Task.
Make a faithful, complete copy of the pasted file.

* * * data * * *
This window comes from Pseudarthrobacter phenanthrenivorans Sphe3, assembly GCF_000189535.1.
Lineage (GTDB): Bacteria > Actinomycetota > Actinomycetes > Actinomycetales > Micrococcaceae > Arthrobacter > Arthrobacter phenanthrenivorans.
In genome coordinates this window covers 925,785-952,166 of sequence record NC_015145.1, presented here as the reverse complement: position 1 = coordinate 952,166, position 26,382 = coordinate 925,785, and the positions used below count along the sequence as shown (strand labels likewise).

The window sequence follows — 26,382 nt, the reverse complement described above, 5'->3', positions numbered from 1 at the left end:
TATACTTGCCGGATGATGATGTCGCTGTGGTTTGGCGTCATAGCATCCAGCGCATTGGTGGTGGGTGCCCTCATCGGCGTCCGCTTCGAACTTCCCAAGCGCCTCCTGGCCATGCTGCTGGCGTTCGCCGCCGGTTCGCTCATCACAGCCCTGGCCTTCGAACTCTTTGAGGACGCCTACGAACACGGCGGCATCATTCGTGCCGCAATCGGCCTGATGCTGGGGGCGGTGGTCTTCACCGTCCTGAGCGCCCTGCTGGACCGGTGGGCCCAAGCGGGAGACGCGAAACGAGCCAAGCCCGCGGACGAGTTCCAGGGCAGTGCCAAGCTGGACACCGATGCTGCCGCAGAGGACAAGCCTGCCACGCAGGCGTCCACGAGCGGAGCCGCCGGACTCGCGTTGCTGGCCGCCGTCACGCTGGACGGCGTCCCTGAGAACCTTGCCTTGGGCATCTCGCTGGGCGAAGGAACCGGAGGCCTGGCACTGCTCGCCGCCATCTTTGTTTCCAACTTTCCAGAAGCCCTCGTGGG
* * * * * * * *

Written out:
This window comes from Pseudarthrobacter phenanthrenivorans Sphe3, assembly GCF_000189535.1.
Lineage (GTDB): Bacteria > Actinomycetota > Actinomycetes > Actinomycetales > Micrococcaceae > Arthrobacter > Arthrobacter phenanthrenivorans.
In genome coordinates this window covers 925,785-952,166 of sequence record NC_015145.1, presented here as the reverse complement: position 1 = coordinate 952,166, position 26,382 = coordinate 925,785, and the positions used below count along the sequence as shown (strand labels likewise).

The window sequence follows — 26,382 nt, the reverse complement described above, 5'->3', positions numbered from 1 at the left end:
TATACTTGCCGGATGATGATGTCGCTGTGGTTTGGCGTCATAGCATCCAGCGCATTGGTGGTGGGTGCCCTCATCGGCGTCCGCTTCGAACTTCCCAAGCGCCTCCTGGCCATGCTGCTGGCGTTCGCCGCCGGTTCGCTCATCACAGCCCTGGCCTTCGAACTCTTTGAGGACGCCTACGAACACGGCGGCATCATTCGTGCCGCAATCGGCCTGATGCTGGGGGCGGTGGTCTTCACCGTCCTGAGCGCCCTGCTGGACCGGTGGGCCCAAGCGGGAGACGCGAAACGAGCCAAGCCCGCGGACGAGTTCCAGGGCAGTGCCAAGCTGGACACCGATGCTGCCGCAGAGGACAAGCCTGCCACGCAGGCGTCCACGAGCGGAGCCGCCGGACTCGCGTTGCTGGCCGCCGTCACGCTGGACGGCGTCCCTGAGAACCTTGCCTTGGGCATCTCGCTGGGCGAAGGAACCGGAGGCCTGGCACTGCTCGCCGCCATCTTTGTTTCCAACTTTCCAGAAGCCCTCGTGGG